Council votes to change Farmville town charter

Published 3:04 pm Thursday, October 13, 2022

FARMVILLE – If the General Assembly signs off on the town council’s request, Farmville’s charter will change as of July 1, 2023. By unanimous decision, the council voted on Wednesday, Oct. 12 to replace the current one with a version that’s more up to date. 

“The conversation about updating or changing the charter has been going on for a very long time,” Farmville mayor David Whitus said. “Our charter, if you read the current charter, is very antiquated. It gives the mayor police powers and all kinds of things the mayor doesn’t need. It has not been updated in a very long time.” 

To be specific, the town hasn’t updated the charter since 1956. As Mayor Whitus mentioned, it still references jobs that no longer exist. It is also very specific when it comes to both the powers of the mayor and size of the town. 

This fall’s work marks the end of a two-year project by town officials, discussing and eventually determining a way to fix the charter. 

“It was roughly back in 2020 that we decided we needed to get this done,” said Farmville town council member Donald Hunter. “This was not done because of an election. We previously figured out it needed to be done.” 

Earlier this year, the council hired the law firm Hefty, Wiley and Gore and asked for their help in adjusting the charter. Over the last few months, the group went through the document, researched the Code of Virginia and determined what was obsolete. They looked at what could be removed and what needed to be added. One of the group’s partners, attorney Jeff Gore, made recommendations to the council during their Wednesday, Sept. 14 meeting. 

The council held a public hearing during their Oct. 12 meeting to discuss those recommendations, but nobody showed up to speak. 

What changes are we talking about? 

The town’s current charter says its boundaries “shall contain 846 acres more or less,” but that can cause problems, Gore cautioned back in September.  

“If you ever change your boundaries for any reason, a voluntary change or annexation, then suddenly your charter doesn’t reflect your boundaries,” Gore said. 

Rather than state a specific number, Gore made a different adjustment. It now reads “the boundaries of the town shall remain as now established unless changed in accordance with applicable law.”

That’s one issue. There are also powers given to the town council in the current document that simply aren’t needed. For example, the council has no need to appoint a town sergeant, as Farmville has a professional police force. The circuit court doesn’t appoint a justice of the peace anymore, but that’s what the charter calls for. Gore pointed out that 15 of the current 62 sections in the charter involve duties of the town treasurer. That position doesn’t exist anymore. Instead, Farmville has a finance director who reports to the town manager.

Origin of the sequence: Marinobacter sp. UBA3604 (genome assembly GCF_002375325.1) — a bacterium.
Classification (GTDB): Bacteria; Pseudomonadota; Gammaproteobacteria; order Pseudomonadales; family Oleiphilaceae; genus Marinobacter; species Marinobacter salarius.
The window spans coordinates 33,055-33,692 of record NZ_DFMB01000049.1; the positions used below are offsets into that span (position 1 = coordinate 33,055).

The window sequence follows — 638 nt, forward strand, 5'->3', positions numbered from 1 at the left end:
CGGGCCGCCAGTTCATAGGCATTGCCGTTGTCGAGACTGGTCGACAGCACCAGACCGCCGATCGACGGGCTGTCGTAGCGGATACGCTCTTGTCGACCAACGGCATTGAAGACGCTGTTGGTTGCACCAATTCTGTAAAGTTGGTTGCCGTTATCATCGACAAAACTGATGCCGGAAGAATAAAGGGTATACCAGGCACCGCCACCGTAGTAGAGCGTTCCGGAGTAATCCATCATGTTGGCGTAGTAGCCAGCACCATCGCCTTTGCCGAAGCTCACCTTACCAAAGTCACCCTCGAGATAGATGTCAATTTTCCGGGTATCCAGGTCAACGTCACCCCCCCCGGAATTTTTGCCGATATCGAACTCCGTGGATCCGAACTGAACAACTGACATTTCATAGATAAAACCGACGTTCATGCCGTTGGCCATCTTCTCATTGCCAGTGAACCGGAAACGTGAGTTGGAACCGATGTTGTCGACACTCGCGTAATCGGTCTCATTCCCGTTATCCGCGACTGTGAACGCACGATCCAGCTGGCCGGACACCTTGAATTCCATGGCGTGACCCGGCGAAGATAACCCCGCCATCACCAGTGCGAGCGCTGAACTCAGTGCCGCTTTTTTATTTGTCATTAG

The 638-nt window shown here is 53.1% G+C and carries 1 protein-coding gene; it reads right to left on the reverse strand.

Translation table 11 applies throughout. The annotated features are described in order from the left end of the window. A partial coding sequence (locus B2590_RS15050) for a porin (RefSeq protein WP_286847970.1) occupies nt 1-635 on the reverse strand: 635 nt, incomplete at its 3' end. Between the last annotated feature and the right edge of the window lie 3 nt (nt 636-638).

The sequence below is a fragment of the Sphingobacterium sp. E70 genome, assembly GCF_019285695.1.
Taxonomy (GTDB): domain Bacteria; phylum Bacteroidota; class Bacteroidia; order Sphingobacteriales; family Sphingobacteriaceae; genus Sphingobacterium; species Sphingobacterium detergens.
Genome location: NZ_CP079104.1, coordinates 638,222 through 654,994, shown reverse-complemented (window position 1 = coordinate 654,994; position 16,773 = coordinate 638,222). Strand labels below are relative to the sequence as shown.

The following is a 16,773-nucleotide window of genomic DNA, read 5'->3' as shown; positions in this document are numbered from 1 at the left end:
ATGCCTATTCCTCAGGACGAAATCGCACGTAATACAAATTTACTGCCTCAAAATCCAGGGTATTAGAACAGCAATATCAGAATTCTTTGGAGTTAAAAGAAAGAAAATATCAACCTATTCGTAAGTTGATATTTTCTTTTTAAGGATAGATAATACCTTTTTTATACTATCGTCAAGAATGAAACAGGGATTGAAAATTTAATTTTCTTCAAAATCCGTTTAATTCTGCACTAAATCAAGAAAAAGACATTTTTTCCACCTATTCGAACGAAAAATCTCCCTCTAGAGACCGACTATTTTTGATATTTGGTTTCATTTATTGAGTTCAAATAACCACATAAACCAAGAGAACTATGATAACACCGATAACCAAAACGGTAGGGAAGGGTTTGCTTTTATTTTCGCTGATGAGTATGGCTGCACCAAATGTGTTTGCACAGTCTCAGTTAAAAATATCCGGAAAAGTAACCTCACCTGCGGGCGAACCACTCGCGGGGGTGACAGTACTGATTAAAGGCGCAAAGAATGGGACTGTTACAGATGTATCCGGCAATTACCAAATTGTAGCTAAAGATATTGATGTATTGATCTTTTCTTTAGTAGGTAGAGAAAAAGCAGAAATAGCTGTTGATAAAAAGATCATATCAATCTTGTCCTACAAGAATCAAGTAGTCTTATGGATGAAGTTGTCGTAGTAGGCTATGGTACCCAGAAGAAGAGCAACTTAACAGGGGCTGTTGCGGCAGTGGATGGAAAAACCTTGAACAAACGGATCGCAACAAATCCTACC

Gore proposed cleaning that up by eliminating the Circuit Court’s power to appoint justices of the peace. He also suggested removing the language about a town sergeant and treasurer. 

What is the Farmville mayor’s role? 

And then there’s the mayor’s role. In the current charter, the mayor is identified as the chief executive officer of the town. It gives him “supervisory control of the police,” and the ability to “appoint special police officers when necessary.” 

The charter also says the mayor “shall have authority to issue his warrant for the arrest of any person or persons for violation of any of the ordinances or resolutions of the town.” There are several other powers spelled out in more than a page of text, responsibilities that over the last 60 years have been assigned to other people. However in that time, the wording of the charter was just never changed to match the reality. 

“In old charters or in old municipal codes, (the) mayor essentially does the administrative role,” Gore said. “(This change) just updates it to current practice and current law.” 

Farmville mayor’s job defined

Specifically, the revised version recommended by Gore and his firm spells out the mayor’s job in a paragraph. 

“The mayor shall preside over the meetings of the council, shall have the same right to speak therein as other members of council,” the recommended text states. “The mayor shall not have a vote as other members of council unless there is a tie but shall have power to veto.” 

The recommended version says the mayor has the authority to appoint council committees. It also labels him as head of the town government for “ceremonial purposes, the purpose of military law and the service of civil process.” 

Meanwhile, the recommended changes also state that “except for the purpose of conducting administrative inquiries and hearings by the council or a committee thereof, the mayor and members of the council shall deal with the administrative service solely through the town manager.” Also, “neither the council nor any member thereof shall give orders to any subordinates of the town manager, either publicly or privately.” 

What happens next? 

Even though the town council adopted these changes, that doesn’t mean they automatically take effect. Now, it’s up to the Assembly. Any changes in a town’s charter requires a two-thirds majority vote of approval by the General Assembly. 

If the Assembly signs off on the changes, the new charter would become effective on July 1, 2023. If not, it’ll be back to the drawing board.